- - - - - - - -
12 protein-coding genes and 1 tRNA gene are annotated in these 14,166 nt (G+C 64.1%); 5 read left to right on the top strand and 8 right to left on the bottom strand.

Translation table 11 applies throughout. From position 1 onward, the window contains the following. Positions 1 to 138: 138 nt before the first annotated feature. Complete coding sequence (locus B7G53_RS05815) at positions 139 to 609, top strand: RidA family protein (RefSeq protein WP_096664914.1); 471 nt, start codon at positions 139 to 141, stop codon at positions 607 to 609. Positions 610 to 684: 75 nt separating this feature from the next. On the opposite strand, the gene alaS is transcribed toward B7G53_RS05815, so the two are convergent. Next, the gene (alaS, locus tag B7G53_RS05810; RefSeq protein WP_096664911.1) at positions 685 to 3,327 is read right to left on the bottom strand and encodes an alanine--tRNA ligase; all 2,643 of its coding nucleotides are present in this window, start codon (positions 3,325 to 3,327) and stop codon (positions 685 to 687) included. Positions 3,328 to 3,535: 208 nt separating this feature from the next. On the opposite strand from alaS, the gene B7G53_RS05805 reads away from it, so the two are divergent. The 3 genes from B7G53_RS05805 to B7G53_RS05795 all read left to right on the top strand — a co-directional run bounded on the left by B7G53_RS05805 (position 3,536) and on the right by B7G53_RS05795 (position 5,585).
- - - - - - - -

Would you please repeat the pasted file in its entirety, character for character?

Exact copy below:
12 protein-coding genes and 1 tRNA gene are annotated in these 14,166 nt (G+C 64.1%); 5 read left to right on the top strand and 8 right to left on the bottom strand.

Translation table 11 applies throughout. From position 1 onward, the window contains the following. Positions 1 to 138: 138 nt before the first annotated feature. Complete coding sequence (locus B7G53_RS05815) at positions 139 to 609, top strand: RidA family protein (RefSeq protein WP_096664914.1); 471 nt, start codon at positions 139 to 141, stop codon at positions 607 to 609. Positions 610 to 684: 75 nt separating this feature from the next. On the opposite strand, the gene alaS is transcribed toward B7G53_RS05815, so the two are convergent. Next, the gene (alaS, locus tag B7G53_RS05810; RefSeq protein WP_096664911.1) at positions 685 to 3,327 is read right to left on the bottom strand and encodes an alanine--tRNA ligase; all 2,643 of its coding nucleotides are present in this window, start codon (positions 3,325 to 3,327) and stop codon (positions 685 to 687) included. Positions 3,328 to 3,535: 208 nt separating this feature from the next. On the opposite strand from alaS, the gene B7G53_RS05805 reads away from it, so the two are divergent. The 3 genes from B7G53_RS05805 to B7G53_RS05795 all read left to right on the top strand — a co-directional run bounded on the left by B7G53_RS05805 (position 3,536) and on the right by B7G53_RS05795 (position 5,585).